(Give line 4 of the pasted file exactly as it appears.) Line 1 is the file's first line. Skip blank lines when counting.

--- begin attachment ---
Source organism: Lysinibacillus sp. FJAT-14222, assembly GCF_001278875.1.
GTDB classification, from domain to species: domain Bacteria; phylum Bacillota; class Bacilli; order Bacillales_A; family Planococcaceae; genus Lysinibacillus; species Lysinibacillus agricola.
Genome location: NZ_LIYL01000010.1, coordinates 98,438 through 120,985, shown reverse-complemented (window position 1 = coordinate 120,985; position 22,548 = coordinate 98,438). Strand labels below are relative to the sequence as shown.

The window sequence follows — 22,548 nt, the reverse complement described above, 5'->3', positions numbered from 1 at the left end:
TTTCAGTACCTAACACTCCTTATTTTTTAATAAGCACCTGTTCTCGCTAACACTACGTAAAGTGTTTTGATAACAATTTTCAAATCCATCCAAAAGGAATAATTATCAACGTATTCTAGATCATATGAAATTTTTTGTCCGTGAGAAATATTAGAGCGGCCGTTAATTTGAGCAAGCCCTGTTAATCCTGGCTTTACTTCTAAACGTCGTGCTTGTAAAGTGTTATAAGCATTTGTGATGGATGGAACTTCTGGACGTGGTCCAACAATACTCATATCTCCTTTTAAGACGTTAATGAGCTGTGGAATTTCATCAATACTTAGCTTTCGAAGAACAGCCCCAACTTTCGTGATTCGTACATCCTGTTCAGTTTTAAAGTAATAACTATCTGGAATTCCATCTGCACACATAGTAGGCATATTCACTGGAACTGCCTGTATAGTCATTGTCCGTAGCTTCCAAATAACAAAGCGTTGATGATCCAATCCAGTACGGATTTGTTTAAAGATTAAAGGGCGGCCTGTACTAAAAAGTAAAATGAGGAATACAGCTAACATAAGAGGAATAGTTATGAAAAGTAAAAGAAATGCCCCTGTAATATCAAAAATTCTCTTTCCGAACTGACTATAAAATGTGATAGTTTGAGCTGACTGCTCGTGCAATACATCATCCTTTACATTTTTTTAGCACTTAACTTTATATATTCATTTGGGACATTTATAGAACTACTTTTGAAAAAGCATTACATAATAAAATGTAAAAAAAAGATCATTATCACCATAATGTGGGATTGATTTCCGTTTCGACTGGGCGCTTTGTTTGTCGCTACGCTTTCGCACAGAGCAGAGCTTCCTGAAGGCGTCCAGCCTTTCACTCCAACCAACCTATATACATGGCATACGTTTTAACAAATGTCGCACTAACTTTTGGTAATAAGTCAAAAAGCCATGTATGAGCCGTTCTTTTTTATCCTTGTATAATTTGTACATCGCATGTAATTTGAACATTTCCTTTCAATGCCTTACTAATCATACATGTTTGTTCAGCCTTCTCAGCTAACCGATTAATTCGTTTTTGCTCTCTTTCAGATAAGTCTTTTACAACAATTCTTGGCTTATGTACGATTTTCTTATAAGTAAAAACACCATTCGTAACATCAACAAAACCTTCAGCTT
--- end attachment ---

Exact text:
The window sequence follows — 22,548 nt, the reverse complement described above, 5'->3', positions numbered from 1 at the left end: